Alphonsus Liguori was born in Naples, Italy, in 1696 to a noble and pious family. Against the wishes of his father, who had encouraged his legal career, Alphonsus was ordained a priest in 1726 and soon became known as a particularly articulate preacher. His gentleness, especially in the confessional, was a matter of controversy for some, as this was a time when the Church was struggling with the heresy of Jansenism; this teaching, which was actually a form of Calvinism, was condemned by the Pope in 1713, but vestiges of its austerity and scrupulosity were still being felt in the actions of some religious orders and confessors.
In 1732, Alphonsus Liguori founded a religious order dedicated to working among the rural poor. The Congregation of the Most Holy Redeemer, popularly known as the Redemptorists, lived in community in imitation of Christ and preached parish missions throughout the countryside of Italy. Liguori himself worked at this calling for over twenty-six years but was, ironically, expelled from his own order for a time due to internal strife and the desertion of some of the original members of the community.
His contributions to the life of the Church did not end with the Redemptorists, however. As a moral theologian, Liguori stressed, not the condemnation of God, but His mercy and readiness to forgive sins. (Were he alive today, he would no doubt have rejoiced at Pope Francis’ “Year of Mercy.”) His two-volume work, “Moral Theology”, has become a classic of Catholic teaching, and has subsequently been translated into more than sixty languages. In addition to his theological writing, he also authored several devotionals, many of which are still readily available today at www.amazon.com. (Simply search under the name “Alphonsus Liguori”.)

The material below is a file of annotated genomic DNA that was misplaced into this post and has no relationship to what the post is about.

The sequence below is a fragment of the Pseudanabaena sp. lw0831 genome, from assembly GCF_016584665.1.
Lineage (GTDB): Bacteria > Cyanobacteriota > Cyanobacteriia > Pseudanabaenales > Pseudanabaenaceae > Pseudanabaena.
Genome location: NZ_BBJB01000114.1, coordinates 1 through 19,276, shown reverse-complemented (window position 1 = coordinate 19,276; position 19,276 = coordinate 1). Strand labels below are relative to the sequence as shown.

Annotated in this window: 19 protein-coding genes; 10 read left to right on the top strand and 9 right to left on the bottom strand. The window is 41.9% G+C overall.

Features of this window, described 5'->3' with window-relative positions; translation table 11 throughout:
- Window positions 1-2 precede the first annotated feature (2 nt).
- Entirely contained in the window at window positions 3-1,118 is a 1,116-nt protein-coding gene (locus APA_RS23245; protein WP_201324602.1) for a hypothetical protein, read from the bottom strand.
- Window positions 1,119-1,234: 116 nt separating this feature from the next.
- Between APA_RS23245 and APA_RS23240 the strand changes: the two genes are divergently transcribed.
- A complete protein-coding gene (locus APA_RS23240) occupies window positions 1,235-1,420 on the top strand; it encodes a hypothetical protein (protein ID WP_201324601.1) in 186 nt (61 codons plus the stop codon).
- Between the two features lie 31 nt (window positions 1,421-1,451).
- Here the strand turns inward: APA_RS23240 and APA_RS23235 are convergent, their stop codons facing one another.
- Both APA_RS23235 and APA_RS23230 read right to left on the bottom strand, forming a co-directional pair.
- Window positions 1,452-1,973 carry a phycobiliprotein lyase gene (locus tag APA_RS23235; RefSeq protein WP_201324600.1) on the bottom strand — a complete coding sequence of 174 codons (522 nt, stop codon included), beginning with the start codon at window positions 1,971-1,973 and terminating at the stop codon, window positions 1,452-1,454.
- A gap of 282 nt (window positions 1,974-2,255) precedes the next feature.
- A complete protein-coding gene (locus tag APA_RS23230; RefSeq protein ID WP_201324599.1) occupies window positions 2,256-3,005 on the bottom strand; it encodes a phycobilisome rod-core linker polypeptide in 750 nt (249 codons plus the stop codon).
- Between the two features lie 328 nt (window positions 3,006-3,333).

Alphonsus Liguori was particularly devoted to the Blessed Mother. It was she who gave him comfort and strength in times of his greatest struggles. Although not in the best of health throughout his life, Liguori was especially debilitated during his last years, suffering from arthritis and rheumatism so painful that it deformed his body. Confined to a wheelchair and nearly blind, his head was permanently bent forward onto his chest; as a result, for years he had to drink from tubes in order to get any nourishment at all.
It was during this time that his enemies in the government, in an attempt to revise the Rule of the Redemptorists to better suit themselves, tricked him into signing a document that effectively removed him as head of his own order. This led Liguori to spiral into a “dark night” of fear, uncertainty and scrupulosity, which took years to overcome and was ultimately relieved by his devotion to Mary.
St. Alphonsus Liguori died peacefully on August 1, 1787 at the age of ninety-one. Canonized in 1839, he was declared a Doctor of the Church by Pope Pius IX in 1871. The patron of theologians and vocations, his feast day is celebrated on August 1.
Sources for this article include:
“Saint Alphonsus Maria de Liguori“. CatholicSaints.
Info. 19 March 2016.
Schreck, Alan. “Catholic Church History from A to Z.” Ann Arbor, Michigan: Servant Publications, 2002.
- Published in Saints & Sacred